The Right To Privacy In Alternative Dispute Resolution
The Supreme Court of India by a 9-Judge bench has delivered a landmark judgment in “Justice K S Puttaswamy (Retd.) and another v. Union of India and others” [Writ Petition (Civil) No. 494 of 2012] on 24th August 2017, where it was held that the right to privacy is protected as an intrinsic part of the right to life and personal liberty under Article 21 and as a part of the freedoms guaranteed by Part III of the Constitution of India (hereinafter referred as “privacy judgment”).
The judges were of unanimous view that Privacy, in its simplest sense, allows each human being to be left alone in a core which is inviolable. This was accepting the view of Warren and Brandeis, “The Right to Privacy” [Harvard Law Review (1890), Vol.4, No. 5], where it is stated that as legal rights were broadened, the right to life had “come to mean the right to enjoy life – the right to be let alone”.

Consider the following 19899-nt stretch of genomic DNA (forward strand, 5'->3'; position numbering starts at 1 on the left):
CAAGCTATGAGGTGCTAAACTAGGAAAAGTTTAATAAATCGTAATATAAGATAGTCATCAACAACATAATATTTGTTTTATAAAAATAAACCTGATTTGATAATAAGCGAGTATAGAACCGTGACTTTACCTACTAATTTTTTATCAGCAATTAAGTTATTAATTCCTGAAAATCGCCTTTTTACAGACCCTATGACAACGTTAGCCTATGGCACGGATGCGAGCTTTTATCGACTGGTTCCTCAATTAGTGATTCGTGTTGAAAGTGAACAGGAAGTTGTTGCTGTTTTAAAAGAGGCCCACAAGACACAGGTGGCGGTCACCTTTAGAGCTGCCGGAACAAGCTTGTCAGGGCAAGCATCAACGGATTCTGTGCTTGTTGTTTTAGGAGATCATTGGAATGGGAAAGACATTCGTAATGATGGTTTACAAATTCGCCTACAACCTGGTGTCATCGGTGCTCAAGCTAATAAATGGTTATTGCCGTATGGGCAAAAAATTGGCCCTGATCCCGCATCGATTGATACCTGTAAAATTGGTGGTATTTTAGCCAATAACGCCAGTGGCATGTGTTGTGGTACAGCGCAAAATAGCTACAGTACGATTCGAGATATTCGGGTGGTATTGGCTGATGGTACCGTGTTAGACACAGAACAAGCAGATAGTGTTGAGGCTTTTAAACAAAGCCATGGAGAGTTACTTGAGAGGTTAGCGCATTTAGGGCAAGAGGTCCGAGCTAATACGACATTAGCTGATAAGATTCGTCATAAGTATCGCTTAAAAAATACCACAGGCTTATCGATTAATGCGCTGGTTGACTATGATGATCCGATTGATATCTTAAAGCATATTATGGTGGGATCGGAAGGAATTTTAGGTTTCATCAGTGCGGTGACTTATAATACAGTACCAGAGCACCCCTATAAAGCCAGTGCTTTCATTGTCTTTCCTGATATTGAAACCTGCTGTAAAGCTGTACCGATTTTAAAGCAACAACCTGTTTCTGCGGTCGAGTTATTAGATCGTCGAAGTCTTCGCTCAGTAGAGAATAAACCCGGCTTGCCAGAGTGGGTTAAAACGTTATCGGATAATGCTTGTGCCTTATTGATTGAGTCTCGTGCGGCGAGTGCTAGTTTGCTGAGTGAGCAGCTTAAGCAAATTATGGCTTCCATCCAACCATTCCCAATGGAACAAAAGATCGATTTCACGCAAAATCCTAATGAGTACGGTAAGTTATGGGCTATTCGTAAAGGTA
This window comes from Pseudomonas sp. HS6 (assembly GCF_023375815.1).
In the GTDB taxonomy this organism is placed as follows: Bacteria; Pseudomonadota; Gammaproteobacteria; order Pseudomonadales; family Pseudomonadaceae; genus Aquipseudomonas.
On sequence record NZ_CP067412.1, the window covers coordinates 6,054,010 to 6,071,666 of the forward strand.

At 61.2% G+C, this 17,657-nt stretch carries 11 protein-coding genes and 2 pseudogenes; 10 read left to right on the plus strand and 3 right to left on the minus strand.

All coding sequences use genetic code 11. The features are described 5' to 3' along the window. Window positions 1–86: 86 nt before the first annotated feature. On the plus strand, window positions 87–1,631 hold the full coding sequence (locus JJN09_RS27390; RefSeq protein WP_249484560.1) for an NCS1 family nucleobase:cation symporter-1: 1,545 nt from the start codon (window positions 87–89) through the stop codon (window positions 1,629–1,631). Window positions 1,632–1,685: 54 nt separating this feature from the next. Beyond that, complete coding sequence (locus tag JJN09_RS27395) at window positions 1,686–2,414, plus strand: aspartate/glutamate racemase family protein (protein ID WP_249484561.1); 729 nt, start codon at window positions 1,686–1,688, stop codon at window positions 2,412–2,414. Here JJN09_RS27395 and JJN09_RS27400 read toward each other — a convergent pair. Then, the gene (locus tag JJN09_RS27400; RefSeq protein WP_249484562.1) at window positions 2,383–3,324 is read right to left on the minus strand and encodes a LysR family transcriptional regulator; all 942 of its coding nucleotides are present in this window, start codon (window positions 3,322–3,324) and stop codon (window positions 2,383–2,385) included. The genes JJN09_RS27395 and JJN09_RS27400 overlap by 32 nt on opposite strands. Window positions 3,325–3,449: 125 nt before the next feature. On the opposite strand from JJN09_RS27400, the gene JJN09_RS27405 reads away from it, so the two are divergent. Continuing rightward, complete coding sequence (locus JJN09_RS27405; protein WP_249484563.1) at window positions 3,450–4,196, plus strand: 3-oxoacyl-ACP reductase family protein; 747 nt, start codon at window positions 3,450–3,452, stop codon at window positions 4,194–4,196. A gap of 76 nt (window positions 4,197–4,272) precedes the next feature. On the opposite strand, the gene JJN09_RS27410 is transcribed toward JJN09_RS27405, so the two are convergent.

The judgment has analysed the nature of fundamental rights and recognized that fundamental rights, in other words, are primordial rights which have traditionally been regarded as natural rights. In that character these rights are inseparable from human existence. They have been preserved by the Constitution, this being a recognition of their existence even prior to the constitutional document. It was held that Privacy is a concomitant of the right of the individual to exercise control over his or her personality. It finds an origin in the notion that there are certain rights which are natural to or inherent in a human being. Natural rights are inalienable because they are inseparable from the human personality. The human element in life is impossible to conceive without the existence of natural rights.